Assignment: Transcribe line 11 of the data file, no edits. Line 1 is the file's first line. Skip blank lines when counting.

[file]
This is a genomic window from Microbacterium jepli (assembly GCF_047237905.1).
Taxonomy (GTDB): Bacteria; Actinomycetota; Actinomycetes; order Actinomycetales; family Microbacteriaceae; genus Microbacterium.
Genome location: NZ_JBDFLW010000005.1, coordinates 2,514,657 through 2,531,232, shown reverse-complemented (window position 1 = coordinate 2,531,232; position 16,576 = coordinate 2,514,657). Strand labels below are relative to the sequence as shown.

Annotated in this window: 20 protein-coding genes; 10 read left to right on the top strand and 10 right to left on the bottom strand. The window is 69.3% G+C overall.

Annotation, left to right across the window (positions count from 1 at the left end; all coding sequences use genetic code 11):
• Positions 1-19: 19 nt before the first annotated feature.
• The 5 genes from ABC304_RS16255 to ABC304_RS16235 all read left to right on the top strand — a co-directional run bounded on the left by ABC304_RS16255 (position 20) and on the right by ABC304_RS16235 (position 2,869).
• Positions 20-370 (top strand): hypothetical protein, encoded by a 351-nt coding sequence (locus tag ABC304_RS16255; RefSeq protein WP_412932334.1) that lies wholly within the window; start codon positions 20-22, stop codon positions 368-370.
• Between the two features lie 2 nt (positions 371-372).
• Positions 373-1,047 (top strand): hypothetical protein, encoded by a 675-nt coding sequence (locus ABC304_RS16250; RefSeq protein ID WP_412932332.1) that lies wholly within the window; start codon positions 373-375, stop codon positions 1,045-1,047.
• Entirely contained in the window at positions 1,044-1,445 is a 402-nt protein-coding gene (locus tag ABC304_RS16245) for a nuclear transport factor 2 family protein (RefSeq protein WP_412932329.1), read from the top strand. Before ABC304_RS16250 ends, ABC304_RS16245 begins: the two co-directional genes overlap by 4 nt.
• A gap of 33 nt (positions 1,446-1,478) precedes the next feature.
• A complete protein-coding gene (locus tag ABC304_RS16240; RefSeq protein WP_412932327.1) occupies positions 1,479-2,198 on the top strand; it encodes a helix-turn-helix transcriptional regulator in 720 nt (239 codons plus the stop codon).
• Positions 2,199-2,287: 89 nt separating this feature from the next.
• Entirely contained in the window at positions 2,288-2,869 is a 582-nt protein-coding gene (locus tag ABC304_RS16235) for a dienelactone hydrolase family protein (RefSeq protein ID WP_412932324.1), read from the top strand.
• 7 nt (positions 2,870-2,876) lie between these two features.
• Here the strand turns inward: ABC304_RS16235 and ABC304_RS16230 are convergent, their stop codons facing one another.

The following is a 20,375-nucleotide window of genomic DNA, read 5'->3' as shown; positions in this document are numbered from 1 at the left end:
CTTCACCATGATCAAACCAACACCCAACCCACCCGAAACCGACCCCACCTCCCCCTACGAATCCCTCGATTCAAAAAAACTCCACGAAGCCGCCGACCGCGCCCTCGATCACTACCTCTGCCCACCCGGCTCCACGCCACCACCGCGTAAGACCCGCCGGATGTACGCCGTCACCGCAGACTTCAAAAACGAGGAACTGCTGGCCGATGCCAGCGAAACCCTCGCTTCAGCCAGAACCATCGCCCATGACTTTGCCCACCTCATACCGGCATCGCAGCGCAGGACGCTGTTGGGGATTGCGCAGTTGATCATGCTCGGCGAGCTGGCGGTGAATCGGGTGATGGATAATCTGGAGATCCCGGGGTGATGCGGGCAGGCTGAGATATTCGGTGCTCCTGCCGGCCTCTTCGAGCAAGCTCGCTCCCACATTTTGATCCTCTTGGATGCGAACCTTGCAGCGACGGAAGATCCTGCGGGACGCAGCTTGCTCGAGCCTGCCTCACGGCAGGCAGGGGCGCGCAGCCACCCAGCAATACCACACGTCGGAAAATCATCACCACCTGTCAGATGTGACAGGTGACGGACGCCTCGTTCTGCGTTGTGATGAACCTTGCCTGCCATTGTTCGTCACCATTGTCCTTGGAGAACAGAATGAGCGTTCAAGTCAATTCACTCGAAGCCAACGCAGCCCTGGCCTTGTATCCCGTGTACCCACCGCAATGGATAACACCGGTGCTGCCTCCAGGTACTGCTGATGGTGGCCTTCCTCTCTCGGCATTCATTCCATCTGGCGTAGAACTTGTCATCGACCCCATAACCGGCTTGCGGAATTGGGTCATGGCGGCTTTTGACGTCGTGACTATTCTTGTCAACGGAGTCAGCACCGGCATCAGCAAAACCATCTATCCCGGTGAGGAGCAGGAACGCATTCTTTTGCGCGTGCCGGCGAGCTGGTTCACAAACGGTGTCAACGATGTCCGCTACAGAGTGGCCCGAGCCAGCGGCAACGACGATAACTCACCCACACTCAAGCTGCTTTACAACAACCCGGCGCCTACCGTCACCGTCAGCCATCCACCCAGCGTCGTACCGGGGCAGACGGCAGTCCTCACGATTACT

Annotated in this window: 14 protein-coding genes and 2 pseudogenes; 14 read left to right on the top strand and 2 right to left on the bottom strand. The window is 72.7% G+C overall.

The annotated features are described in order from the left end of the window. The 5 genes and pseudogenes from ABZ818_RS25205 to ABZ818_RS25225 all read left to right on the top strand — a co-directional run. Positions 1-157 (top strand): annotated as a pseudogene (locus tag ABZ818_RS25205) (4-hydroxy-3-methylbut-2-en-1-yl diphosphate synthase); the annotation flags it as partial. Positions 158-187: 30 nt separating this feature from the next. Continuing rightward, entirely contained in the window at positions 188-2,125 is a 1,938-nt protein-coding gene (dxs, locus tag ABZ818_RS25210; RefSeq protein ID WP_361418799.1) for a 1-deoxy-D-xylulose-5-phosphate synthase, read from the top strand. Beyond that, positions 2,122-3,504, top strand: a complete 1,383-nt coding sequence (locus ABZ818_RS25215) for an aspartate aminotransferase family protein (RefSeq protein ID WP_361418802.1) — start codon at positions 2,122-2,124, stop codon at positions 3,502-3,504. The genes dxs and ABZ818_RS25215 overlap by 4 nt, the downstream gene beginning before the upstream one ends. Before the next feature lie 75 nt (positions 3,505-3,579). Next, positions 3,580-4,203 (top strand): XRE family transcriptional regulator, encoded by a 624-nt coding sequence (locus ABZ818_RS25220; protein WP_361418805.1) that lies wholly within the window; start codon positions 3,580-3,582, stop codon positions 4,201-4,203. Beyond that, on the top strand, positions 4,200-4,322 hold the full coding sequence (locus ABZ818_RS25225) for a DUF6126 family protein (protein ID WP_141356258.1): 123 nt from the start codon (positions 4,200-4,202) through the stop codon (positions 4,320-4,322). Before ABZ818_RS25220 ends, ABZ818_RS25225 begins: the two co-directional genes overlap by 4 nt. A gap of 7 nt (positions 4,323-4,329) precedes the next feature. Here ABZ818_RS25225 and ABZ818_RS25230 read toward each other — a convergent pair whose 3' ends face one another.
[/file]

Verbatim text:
• Entirely contained in the window at positions 1,044-1,445 is a 402-nt protein-coding gene (locus tag ABC304_RS16245) for a nuclear transport factor 2 family protein (RefSeq protein WP_412932329.1), read from the top strand. Before ABC304_RS16250 ends, ABC304_RS16245 begins: the two co-directional genes overlap by 4 nt.